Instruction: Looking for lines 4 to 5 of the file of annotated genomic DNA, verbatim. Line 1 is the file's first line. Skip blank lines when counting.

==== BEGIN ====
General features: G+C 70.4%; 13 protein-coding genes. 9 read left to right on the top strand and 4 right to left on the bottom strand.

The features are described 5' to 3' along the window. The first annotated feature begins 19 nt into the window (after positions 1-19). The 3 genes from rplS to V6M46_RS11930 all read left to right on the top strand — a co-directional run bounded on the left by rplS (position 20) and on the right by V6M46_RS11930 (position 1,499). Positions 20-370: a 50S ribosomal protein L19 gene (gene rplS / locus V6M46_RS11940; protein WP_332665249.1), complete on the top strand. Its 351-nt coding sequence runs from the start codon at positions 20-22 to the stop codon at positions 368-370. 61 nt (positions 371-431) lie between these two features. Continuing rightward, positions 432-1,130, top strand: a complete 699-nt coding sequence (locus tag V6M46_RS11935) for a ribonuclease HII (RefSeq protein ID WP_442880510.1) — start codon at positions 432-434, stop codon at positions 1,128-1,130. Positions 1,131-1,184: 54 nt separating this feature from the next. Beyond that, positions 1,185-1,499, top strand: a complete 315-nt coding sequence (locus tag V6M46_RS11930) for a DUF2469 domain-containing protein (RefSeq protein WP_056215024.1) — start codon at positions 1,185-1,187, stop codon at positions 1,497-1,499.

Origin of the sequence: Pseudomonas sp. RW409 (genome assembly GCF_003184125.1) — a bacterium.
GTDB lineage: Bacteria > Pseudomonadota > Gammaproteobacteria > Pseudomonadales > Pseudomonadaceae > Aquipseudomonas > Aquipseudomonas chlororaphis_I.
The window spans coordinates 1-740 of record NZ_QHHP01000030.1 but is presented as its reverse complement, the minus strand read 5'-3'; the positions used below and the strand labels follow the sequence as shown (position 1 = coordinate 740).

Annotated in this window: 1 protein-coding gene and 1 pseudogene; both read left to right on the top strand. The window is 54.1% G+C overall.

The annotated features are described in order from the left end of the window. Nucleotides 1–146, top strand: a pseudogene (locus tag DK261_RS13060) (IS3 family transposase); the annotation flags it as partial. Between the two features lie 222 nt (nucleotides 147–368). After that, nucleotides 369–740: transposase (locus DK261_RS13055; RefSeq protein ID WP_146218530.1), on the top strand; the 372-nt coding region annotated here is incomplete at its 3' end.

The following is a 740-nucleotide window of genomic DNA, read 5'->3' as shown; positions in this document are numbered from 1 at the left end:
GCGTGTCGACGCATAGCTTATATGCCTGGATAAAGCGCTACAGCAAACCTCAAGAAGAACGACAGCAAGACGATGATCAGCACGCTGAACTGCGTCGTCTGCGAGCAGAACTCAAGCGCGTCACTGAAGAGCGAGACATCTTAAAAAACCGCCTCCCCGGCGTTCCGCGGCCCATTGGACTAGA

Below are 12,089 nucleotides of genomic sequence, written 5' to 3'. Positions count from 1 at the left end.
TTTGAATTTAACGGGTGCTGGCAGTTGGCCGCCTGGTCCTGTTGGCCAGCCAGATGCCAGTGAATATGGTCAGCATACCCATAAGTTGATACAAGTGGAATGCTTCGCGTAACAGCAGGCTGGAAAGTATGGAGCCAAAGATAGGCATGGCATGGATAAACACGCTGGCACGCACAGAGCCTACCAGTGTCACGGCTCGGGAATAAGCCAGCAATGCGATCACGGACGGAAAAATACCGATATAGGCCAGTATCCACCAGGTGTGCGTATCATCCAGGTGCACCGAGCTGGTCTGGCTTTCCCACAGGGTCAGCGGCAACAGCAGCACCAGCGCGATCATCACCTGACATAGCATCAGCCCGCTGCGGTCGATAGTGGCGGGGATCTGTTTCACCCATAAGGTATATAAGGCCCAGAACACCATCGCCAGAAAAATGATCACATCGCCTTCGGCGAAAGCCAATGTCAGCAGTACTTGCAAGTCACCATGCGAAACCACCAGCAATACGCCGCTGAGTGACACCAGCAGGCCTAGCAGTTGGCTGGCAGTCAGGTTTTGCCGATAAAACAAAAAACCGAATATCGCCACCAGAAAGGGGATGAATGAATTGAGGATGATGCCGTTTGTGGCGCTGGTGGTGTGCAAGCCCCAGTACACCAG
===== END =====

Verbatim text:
GTDB lineage: Bacteria > Pseudomonadota > Gammaproteobacteria > Pseudomonadales > Pseudomonadaceae > Aquipseudomonas > Aquipseudomonas chlororaphis_I.
The window spans coordinates 1-740 of record NZ_QHHP01000030.1 but is presented as its reverse complement, the minus strand read 5'-3'; the positions used below and the strand labels follow the sequence as shown (position 1 = coordinate 740).